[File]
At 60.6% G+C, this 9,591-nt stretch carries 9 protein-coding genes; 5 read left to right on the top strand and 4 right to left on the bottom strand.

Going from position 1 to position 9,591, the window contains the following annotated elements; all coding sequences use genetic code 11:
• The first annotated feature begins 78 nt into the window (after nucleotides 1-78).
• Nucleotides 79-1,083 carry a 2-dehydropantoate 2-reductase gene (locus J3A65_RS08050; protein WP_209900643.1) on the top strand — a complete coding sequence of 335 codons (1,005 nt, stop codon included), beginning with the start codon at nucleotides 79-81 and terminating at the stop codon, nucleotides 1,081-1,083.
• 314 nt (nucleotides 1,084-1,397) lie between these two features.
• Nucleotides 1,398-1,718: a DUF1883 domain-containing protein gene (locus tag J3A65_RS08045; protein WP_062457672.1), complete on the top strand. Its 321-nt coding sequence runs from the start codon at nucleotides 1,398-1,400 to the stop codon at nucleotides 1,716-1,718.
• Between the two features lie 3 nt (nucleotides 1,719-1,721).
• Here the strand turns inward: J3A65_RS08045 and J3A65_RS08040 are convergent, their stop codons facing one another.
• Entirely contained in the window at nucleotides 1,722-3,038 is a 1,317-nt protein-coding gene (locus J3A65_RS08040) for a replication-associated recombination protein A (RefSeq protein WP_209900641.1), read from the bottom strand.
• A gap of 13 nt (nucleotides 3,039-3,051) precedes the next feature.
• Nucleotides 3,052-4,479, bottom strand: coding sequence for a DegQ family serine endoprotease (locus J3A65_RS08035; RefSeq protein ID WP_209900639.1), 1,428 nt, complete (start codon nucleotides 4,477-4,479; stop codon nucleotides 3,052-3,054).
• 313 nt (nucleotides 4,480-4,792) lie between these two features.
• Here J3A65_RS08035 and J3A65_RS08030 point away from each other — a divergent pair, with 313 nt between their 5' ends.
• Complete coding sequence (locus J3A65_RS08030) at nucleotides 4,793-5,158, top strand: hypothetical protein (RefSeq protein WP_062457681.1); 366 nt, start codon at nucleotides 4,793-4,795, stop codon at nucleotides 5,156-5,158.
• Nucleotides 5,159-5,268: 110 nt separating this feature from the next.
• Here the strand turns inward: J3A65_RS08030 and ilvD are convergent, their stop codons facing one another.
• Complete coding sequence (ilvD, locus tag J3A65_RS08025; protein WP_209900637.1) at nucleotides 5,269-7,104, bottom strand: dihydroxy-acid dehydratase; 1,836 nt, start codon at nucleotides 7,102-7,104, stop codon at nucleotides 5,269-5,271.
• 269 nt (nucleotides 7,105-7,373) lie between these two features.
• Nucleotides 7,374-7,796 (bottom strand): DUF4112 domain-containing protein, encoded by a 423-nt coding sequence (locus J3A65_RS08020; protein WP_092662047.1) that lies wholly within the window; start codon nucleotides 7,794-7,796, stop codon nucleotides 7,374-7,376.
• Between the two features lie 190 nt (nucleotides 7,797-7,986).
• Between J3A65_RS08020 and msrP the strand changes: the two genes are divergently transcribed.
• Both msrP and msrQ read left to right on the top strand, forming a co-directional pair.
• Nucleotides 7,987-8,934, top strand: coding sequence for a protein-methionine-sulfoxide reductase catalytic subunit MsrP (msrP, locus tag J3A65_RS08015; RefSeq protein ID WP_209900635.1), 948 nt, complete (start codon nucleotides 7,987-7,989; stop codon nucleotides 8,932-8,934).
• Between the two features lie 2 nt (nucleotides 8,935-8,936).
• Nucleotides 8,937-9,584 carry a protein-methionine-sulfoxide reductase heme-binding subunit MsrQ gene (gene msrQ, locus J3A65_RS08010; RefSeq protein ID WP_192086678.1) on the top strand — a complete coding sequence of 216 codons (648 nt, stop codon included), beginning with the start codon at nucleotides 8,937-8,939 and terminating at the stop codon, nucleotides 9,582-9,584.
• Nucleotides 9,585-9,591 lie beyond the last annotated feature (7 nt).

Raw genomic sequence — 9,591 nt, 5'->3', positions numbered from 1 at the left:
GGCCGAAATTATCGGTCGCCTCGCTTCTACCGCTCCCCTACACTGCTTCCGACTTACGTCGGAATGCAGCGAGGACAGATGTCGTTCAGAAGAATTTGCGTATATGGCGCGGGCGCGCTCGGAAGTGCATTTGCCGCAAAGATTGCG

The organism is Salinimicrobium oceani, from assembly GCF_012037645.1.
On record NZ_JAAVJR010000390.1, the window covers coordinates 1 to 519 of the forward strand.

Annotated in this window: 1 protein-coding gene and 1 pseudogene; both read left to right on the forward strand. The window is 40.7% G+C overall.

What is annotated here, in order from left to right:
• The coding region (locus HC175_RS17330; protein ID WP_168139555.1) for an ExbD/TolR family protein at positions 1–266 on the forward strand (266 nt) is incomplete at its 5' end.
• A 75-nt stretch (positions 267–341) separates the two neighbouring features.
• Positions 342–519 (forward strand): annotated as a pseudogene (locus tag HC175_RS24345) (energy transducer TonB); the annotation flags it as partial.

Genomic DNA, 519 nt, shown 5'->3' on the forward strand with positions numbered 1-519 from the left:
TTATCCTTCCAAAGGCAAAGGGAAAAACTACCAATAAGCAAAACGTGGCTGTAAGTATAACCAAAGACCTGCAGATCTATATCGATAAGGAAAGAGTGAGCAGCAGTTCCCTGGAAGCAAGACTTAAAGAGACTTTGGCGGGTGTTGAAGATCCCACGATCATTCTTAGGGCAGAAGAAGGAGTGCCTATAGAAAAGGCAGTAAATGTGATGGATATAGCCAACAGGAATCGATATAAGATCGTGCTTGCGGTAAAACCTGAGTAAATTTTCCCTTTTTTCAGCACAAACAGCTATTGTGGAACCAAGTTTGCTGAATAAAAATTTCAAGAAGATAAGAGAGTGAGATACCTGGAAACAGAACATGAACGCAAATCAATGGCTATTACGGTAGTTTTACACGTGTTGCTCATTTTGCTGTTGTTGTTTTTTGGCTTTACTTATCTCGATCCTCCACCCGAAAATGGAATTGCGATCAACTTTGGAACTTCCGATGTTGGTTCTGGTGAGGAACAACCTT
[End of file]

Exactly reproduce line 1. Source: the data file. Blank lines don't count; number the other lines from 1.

At 60.6% G+C, this 9,591-nt stretch carries 9 protein-coding genes; 5 read left to right on the top strand and 4 right to left on the bottom strand.